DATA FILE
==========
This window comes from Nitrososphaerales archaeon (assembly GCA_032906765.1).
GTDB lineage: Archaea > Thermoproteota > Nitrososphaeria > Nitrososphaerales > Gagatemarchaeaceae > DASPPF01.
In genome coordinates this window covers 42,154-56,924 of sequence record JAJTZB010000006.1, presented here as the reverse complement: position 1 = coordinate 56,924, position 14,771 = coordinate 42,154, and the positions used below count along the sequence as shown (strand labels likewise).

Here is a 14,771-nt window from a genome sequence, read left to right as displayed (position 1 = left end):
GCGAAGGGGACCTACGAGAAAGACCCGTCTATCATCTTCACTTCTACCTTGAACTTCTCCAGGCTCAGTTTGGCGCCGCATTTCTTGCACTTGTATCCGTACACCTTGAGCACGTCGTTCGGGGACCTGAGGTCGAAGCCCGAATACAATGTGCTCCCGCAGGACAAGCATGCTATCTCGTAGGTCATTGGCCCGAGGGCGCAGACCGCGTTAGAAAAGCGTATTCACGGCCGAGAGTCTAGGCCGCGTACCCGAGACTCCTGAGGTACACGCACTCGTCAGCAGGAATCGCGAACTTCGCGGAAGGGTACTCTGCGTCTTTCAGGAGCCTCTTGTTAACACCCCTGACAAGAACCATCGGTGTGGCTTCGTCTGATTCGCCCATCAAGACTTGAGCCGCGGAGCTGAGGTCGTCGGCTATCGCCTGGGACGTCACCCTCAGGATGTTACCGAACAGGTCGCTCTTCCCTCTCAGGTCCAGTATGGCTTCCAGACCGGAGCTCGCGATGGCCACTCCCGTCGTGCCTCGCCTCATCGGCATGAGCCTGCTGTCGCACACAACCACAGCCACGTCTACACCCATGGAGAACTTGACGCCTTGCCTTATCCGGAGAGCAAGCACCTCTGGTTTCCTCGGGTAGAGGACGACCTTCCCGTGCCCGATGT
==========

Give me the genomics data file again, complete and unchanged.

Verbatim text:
This window comes from Nitrososphaerales archaeon (assembly GCA_032906765.1).
GTDB lineage: Archaea > Thermoproteota > Nitrososphaeria > Nitrososphaerales > Gagatemarchaeaceae > DASPPF01.
In genome coordinates this window covers 42,154-56,924 of sequence record JAJTZB010000006.1, presented here as the reverse complement: position 1 = coordinate 56,924, position 14,771 = coordinate 42,154, and the positions used below count along the sequence as shown (strand labels likewise).

Here is a 14,771-nt window from a genome sequence, read left to right as displayed (position 1 = left end):
GCGAAGGGGACCTACGAGAAAGACCCGTCTATCATCTTCACTTCTACCTTGAACTTCTCCAGGCTCAGTTTGGCGCCGCATTTCTTGCACTTGTATCCGTACACCTTGAGCACGTCGTTCGGGGACCTGAGGTCGAAGCCCGAATACAATGTGCTCCCGCAGGACAAGCATGCTATCTCGTAGGTCATTGGCCCGAGGGCGCAGACCGCGTTAGAAAAGCGTATTCACGGCCGAGAGTCTAGGCCGCGTACCCGAGACTCCTGAGGTACACGCACTCGTCAGCAGGAATCGCGAACTTCGCGGAAGGGTACTCTGCGTCTTTCAGGAGCCTCTTGTTAACACCCCTGACAAGAACCATCGGTGTGGCTTCGTCTGATTCGCCCATCAAGACTTGAGCCGCGGAGCTGAGGTCGTCGGCTATCGCCTGGGACGTCACCCTCAGGATGTTACCGAACAGGTCGCTCTTCCCTCTCAGGTCCAGTATGGCTTCCAGACCGGAGCTCGCGATGGCCACTCCCGTCGTGCCTCGCCTCATCGGCATGAGCCTGCTGTCGCACACAACCACAGCCACGTCTACACCCATGGAGAACTTGACGCCTTGCCTTATCCGGAGAGCAAGCACCTCTGGTTTCCTCGGGTAGAGGACGACCTTCCCGTGCCCGATGT